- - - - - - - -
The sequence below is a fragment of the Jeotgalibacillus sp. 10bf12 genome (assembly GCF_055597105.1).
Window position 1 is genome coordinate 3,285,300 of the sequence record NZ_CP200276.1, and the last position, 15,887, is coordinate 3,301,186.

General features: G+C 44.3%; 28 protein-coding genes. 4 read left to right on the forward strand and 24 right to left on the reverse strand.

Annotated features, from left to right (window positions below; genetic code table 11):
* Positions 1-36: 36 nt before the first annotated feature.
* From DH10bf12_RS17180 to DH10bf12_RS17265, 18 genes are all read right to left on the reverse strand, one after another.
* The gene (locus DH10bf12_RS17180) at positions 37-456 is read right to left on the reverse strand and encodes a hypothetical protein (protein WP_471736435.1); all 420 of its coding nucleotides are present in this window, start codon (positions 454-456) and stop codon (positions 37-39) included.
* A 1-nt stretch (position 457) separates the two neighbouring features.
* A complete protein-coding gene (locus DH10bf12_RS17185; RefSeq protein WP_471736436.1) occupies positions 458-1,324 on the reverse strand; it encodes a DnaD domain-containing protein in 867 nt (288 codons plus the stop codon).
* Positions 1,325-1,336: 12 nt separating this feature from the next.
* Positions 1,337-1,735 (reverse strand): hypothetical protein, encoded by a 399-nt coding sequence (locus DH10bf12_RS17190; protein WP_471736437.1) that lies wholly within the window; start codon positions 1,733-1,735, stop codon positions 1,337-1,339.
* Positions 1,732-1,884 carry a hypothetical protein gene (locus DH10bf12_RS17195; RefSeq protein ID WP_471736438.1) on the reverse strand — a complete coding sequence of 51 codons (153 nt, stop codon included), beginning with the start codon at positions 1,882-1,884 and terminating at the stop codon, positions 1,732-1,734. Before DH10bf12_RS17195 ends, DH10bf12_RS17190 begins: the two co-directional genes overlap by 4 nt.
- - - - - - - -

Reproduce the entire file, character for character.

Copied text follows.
The sequence below is a fragment of the Jeotgalibacillus sp. 10bf12 genome (assembly GCF_055597105.1).
Window position 1 is genome coordinate 3,285,300 of the sequence record NZ_CP200276.1, and the last position, 15,887, is coordinate 3,301,186.

General features: G+C 44.3%; 28 protein-coding genes. 4 read left to right on the forward strand and 24 right to left on the reverse strand.

Annotated features, from left to right (window positions below; genetic code table 11):
* Positions 1-36: 36 nt before the first annotated feature.
* From DH10bf12_RS17180 to DH10bf12_RS17265, 18 genes are all read right to left on the reverse strand, one after another.
* The gene (locus DH10bf12_RS17180) at positions 37-456 is read right to left on the reverse strand and encodes a hypothetical protein (protein WP_471736435.1); all 420 of its coding nucleotides are present in this window, start codon (positions 454-456) and stop codon (positions 37-39) included.
* A 1-nt stretch (position 457) separates the two neighbouring features.
* A complete protein-coding gene (locus DH10bf12_RS17185; RefSeq protein WP_471736436.1) occupies positions 458-1,324 on the reverse strand; it encodes a DnaD domain-containing protein in 867 nt (288 codons plus the stop codon).
* Positions 1,325-1,336: 12 nt separating this feature from the next.
* Positions 1,337-1,735 (reverse strand): hypothetical protein, encoded by a 399-nt coding sequence (locus DH10bf12_RS17190; protein WP_471736437.1) that lies wholly within the window; start codon positions 1,733-1,735, stop codon positions 1,337-1,339.
* Positions 1,732-1,884 carry a hypothetical protein gene (locus DH10bf12_RS17195; RefSeq protein ID WP_471736438.1) on the reverse strand — a complete coding sequence of 51 codons (153 nt, stop codon included), beginning with the start codon at positions 1,882-1,884 and terminating at the stop codon, positions 1,732-1,734. Before DH10bf12_RS17195 ends, DH10bf12_RS17190 begins: the two co-directional genes overlap by 4 nt.